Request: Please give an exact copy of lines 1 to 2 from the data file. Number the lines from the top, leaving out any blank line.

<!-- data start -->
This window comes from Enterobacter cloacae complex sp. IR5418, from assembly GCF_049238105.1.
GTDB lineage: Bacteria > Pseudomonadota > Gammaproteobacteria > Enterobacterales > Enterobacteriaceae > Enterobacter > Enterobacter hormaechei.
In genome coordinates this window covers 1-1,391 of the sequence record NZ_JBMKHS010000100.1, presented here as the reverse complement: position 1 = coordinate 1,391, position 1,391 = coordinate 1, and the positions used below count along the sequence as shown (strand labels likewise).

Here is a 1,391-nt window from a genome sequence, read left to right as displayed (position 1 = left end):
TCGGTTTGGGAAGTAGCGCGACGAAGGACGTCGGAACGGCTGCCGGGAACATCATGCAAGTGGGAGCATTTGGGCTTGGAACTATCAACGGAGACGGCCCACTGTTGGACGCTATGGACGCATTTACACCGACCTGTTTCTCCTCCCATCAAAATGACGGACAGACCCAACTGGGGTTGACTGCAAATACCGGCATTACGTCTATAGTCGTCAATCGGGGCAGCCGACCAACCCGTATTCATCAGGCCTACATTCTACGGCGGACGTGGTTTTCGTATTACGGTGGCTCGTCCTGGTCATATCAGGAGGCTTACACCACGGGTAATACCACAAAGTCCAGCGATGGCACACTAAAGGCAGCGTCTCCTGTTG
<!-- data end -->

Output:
This window comes from Enterobacter cloacae complex sp. IR5418, from assembly GCF_049238105.1.
GTDB lineage: Bacteria > Pseudomonadota > Gammaproteobacteria > Enterobacterales > Enterobacteriaceae > Enterobacter > Enterobacter hormaechei.